The Maltese are among the oldest Christian peoples in the world. St. Paul, shipwrecked as a captive on route to Rome in 60 A.D., brought Christianity to Malta. His steps can be retraced in the shrines, grottoes and catacombs of Rabat and in the ancient capital Mdina.
There are 365 churches and chapels scattered throughout the Islands and you can usually find the centre of any town or village by driving towards the parish church, although many towns and villages usually have two or more churches and chapels. You can’t help but notice the Islands’ Baroque churches, their red or silver painted domes in relief against the skyline. They form an integral part of the Islands’ countryside, dominate village squares and are at the heart of Maltese social and cultural life.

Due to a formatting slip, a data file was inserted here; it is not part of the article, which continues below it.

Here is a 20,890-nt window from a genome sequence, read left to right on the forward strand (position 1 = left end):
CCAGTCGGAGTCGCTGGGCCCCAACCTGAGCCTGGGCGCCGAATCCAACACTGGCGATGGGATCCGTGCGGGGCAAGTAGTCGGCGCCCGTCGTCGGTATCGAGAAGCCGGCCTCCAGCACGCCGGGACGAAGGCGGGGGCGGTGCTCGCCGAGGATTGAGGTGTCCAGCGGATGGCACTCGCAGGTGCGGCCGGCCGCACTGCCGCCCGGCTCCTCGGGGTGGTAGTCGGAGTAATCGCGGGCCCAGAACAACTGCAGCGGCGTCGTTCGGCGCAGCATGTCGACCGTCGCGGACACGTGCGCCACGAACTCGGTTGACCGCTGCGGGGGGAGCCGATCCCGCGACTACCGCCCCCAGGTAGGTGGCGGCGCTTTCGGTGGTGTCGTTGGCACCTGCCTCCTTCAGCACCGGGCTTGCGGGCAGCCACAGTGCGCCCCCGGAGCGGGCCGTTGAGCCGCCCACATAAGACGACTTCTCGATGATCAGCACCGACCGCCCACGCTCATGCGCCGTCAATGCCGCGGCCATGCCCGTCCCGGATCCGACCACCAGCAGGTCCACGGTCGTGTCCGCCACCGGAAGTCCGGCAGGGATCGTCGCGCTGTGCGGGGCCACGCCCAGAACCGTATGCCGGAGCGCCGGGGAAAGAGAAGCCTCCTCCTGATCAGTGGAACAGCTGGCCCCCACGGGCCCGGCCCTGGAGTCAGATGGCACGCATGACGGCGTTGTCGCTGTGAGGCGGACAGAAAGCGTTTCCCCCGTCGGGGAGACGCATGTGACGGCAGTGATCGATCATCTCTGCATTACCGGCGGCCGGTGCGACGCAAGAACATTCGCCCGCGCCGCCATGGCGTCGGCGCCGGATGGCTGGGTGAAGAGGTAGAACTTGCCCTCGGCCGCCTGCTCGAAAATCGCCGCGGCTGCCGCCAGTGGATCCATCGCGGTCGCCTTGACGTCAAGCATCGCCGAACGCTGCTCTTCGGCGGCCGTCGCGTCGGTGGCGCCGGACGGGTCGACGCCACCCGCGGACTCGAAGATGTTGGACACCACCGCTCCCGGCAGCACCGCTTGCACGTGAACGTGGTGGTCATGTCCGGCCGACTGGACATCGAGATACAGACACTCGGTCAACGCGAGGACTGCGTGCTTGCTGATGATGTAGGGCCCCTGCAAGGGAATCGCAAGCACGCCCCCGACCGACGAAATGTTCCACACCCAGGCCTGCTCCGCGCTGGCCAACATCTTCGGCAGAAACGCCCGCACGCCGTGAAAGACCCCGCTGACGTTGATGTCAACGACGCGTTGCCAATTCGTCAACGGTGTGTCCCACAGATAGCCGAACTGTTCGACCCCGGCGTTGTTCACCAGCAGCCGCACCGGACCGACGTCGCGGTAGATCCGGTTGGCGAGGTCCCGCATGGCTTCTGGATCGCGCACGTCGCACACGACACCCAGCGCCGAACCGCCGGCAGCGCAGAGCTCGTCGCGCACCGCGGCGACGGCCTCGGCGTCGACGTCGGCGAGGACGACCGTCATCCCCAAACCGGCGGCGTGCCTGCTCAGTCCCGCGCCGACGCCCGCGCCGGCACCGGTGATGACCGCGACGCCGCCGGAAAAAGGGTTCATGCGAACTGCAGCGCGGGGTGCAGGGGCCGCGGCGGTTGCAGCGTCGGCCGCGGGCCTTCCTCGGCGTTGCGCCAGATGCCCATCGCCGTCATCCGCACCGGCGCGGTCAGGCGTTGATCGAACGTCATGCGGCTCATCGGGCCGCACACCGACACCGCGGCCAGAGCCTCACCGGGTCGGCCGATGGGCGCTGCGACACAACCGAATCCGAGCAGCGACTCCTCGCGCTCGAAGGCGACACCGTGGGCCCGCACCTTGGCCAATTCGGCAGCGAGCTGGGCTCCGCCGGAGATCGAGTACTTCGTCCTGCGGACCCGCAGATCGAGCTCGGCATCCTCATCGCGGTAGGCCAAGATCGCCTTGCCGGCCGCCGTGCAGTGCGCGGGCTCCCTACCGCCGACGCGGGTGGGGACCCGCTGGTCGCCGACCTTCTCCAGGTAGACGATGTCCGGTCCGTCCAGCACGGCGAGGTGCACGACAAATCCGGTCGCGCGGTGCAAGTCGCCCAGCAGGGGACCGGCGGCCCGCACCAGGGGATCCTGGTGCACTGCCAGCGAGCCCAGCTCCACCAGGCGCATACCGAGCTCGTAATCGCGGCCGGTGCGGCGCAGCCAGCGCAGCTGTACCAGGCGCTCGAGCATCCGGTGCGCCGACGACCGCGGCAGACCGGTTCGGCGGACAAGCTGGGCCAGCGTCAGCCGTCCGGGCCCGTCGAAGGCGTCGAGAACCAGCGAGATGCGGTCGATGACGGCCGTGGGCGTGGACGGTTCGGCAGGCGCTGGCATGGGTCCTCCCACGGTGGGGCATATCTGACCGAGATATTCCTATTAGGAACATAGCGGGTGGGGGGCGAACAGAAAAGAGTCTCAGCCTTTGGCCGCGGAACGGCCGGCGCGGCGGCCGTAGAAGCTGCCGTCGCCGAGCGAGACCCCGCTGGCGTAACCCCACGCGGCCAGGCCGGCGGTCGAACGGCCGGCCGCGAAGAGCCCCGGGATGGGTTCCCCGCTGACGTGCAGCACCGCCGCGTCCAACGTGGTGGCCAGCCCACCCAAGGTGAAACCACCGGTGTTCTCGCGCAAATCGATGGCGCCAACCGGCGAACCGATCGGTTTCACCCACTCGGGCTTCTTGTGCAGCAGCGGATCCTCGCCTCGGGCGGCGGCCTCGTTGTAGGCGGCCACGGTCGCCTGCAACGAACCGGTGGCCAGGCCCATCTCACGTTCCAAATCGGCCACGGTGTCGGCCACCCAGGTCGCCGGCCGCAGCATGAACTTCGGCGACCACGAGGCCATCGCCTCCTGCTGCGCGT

The festa (local feast) in honour of the parish patron saint is celebrated as strongly as ever. Each church is an architectural masterpiece with its own distinct style and each has its own history and houses unique relics and treasures. Marble and crystal chandeliers, paintings, frescoes, and tapestries are very common in older churches. Statues of saints and the Virgin Mary are also very prominent in most churches.
As the limestone is soft and easy to work with, Maltese sculptors, architects, builders and artisans have been able to create adornments with intricate sculptures inside and out of the churches of Malta and Gozo.
Perhaps most intriguing of all religious sites are the small, wayside chapels. Some are excavated in the rock, others cling to cliffs. All are places of quiet contemplation.